“Diabetes doesn’t hold me back”
Jinty Moffett, 65, from Kingussie, tells how the research funded by Diabetes UK has enabled her to live life to the full
Thirty-six years ago, Jinty Moffett was 29 and pregnant with her second child when she discovered she had gestational diabetes. “I don’t recall having any symptoms, and I had always been in good health, so I was surprised when the routine test came back as positive.”
Within hours of giving birth, Jinty’s blood sugar levels returned to normal. However, two years later, while she was pregnant with her third child, tests revealed the gestational diabetes had returned. “I was more aware of carbohydrate intake this time so made an effort to cut out sugar, which helped. Although my blood sugar levels returned to normal again almost immediately after the pregnancy, I was told that I was at increased risk of Type 2 diabetes.”
Three years later, at the age of 34, she visited her GP with her three boys, who were unwell. “I asked if he’d also check my health, as I’d lost a lot of weight and felt exhausted. Because my children were very young, I wasn’t sure if this was normal.”
The GP did a dipstick test, which revealed there was something wrong. “He said I had Type 1 diabetes. This is a lifelong condition not caused by diet or lifestyle, where your blood glucose level is too high because your body can’t make insulin.”
Jinty was referred to hospital, where she remained as an inpatient for three days. “The doctor asked what I normally ate, then decided on an initial dosage of insulin, adjusted after meals to give me proper blood sugar readings.”
She was taught how to give herself insulin injections, then discharged from hospital. “Initially it was a bit of an adjustment. I had to eat at set times, because I had a fixed dosage of insulin, and would weigh everything I ate. I also had to have my insulin dosage reduced as I realised I had been eating more than I normally would as I was so hungry before. My driving licence was also temporarily removed – standard procedure until you have a doctor’s letter saying you’re fit to drive – so that was a challenge.” A week after her diagnosis, Jinty returned to hospital. “I didn’t know a lot about Type 1 diabetes, and the internet wasn’t an option then, so I sat with the nurse and was given a lot of information.
I was also told about Diabetes UK and signed up to become a member. It was great to receive expert information, news and advice in the charity’s Balance magazine.”
Jinty also learnt about the DAFNE (Dose Adjustment for Normal Eating) course, which received funding from Diabetes UK in its trial stages and which teaches people with Type 1 diabetes skills for estimating the carbohydrates in each meal and adjusting insulin dosages accordingly. “The course helped me to fit the management of diabetes
very easily into my lifestyle and has meant that I can eat quite normally and even miss a meal or have a meal with no carbohydrates if I need to.”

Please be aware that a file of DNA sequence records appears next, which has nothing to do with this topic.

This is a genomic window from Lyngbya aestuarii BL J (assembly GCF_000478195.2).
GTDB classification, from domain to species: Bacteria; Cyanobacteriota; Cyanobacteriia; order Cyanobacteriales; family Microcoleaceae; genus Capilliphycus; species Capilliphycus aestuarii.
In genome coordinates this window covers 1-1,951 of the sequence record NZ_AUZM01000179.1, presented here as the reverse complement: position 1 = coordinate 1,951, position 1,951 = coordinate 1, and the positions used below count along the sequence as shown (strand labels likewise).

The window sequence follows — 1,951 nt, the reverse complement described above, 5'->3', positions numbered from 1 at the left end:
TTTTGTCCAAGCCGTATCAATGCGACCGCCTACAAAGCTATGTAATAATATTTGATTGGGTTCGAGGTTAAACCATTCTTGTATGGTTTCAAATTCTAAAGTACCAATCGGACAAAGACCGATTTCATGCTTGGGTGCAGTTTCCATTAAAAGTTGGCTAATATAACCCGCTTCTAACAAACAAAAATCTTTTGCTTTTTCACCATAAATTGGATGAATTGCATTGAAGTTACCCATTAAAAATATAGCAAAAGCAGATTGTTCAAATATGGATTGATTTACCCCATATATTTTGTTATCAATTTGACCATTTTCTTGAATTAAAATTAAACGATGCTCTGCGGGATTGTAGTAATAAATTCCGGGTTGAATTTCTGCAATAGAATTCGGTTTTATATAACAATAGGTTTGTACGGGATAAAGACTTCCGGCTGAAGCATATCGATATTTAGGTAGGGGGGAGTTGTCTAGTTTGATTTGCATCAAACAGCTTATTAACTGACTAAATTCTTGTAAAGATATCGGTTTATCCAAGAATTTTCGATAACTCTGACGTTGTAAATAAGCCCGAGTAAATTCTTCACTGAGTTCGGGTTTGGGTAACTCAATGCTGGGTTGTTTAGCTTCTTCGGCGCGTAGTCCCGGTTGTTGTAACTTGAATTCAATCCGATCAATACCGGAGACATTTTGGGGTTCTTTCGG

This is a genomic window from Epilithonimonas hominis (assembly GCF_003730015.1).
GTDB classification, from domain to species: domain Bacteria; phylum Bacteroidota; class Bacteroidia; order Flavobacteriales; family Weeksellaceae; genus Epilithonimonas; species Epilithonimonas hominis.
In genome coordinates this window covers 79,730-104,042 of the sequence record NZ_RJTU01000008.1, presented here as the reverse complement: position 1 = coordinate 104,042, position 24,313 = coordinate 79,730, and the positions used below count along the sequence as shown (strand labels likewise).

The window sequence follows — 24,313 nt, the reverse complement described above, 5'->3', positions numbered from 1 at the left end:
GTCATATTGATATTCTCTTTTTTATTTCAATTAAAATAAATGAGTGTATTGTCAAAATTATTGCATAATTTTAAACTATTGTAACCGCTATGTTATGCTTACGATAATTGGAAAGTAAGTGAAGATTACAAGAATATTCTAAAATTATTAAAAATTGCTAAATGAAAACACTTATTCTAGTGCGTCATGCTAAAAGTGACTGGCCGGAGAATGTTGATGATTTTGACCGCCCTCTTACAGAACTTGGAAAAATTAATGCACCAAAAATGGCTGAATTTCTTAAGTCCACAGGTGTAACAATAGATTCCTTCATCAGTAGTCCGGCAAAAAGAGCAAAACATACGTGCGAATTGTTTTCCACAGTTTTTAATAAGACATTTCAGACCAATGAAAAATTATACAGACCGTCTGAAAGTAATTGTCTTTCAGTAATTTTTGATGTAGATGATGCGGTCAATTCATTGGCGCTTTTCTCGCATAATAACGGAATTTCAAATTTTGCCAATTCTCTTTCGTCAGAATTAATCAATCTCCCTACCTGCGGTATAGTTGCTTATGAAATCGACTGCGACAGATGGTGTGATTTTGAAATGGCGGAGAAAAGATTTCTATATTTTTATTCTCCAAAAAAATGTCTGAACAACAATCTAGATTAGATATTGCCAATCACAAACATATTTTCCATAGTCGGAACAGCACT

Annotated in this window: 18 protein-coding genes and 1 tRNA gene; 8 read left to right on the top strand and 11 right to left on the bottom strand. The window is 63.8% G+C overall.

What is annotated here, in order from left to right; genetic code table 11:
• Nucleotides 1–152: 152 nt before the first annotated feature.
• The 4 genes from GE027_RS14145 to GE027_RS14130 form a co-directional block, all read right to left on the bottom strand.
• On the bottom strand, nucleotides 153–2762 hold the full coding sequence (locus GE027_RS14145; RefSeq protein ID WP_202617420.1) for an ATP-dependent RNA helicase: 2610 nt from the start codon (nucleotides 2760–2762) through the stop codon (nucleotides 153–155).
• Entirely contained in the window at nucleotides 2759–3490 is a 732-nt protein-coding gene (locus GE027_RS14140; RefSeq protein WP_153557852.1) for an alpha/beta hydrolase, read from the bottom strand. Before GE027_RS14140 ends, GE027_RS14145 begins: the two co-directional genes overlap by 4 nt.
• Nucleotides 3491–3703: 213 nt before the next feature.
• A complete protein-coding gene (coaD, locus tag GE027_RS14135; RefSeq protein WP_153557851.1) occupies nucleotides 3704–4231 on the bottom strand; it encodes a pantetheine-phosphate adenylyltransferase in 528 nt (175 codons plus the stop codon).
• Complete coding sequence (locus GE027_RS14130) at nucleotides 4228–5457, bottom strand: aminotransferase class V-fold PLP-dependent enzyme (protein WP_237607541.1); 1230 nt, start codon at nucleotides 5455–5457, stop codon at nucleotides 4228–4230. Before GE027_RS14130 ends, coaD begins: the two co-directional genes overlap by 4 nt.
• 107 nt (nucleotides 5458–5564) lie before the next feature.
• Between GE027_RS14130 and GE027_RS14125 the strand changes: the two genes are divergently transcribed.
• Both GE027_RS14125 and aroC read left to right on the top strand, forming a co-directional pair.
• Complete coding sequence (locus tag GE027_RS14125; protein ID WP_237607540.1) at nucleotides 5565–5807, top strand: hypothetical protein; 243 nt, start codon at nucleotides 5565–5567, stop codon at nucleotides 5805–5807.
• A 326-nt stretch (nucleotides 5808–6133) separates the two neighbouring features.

In 2004, Jinty and her husband climbed Kilimanjaro alongside 20 other people on a Diabetes UK fundraising expedition. “There was a huge amount of knowledge within the group, which was really helpful, and it was also really good to be able to support the charity’s research.
“I have since taken part in other events for the charity, and am now a lay member of its Grants Advisory Panel and its CSG 1 – a clinical-study group that brings together researchers, healthcare professionals and people with diabetes with the aim of creating a road map for new research and improving understanding around its causes.”
Diabetes UK will use the money it has raised in The Candis Big Give to fund more research into improving care, finding a cure and preventing Type 1 diabetes. “This research is so important. I’ve seen huge changes in the management of diabetes since my diagnosis. I now have a flash glucose monitor, a sensor you wear on your skin to record your sugar levels throughout the day to monitor blood sugar levels and which, thanks to a major campaign victory led by Diabetes UK, can now be made available on the NHS without finger pricks. I have also switched from using a syringe to an insulin pen, which was developed through funding by Diabetes UK and has made injecting easier.
“Although I have diabetes, I am very healthy and active have had no complications and live a full life, which is largely down to the knowledge generated through research.”
Jinty would like to see more lives transformed through research. “If we can reduce the complications associated with Type 1 diabetes – or help to prevent it from developing – this will drastically change lives and also reduce costs for the health service. I would also
like to see more research into ageing as I worry about what will happen if I get arthritis in my fingers – or dementia, which may affect my ability to give myself injections or monitor my doses. “I am hopeful the continued research of Diabetes UK will help drive change for us all.”
4.7 million people are living with diabetes in the UK. Around 8% of these have Type 1 diabetes
Diabetes costs the NHS £1million an hour, yet for every pound spent on care only 0.5p is invested in research
Diabetes UK is the UK’s leading charitable funder of diabetes research, dedicated to bringing about life-changing breakthroughs in treatment and bringing us closer to a cure
Type 1 Diabetes Research
TOTAL RAISED: £13,481
➸ The money raised in The Candis Big Give will help to fund research throughout 2019 into improving care, finding a cure and preventing Type 1 diabetes, a serious lifelong condition caused by the body’s inability to make insulin. Type 1 diabetes can be difficult to manage and can cause devastating complications, including heart attacks, strokes, eye problems and kidney failure, and has no cure. The charity hopes to change this reality with its research. Visit diabetes.org.uk to find out more.
As told to Hannah McLoughlin
Photos by Jeremy Sutton-Hibbert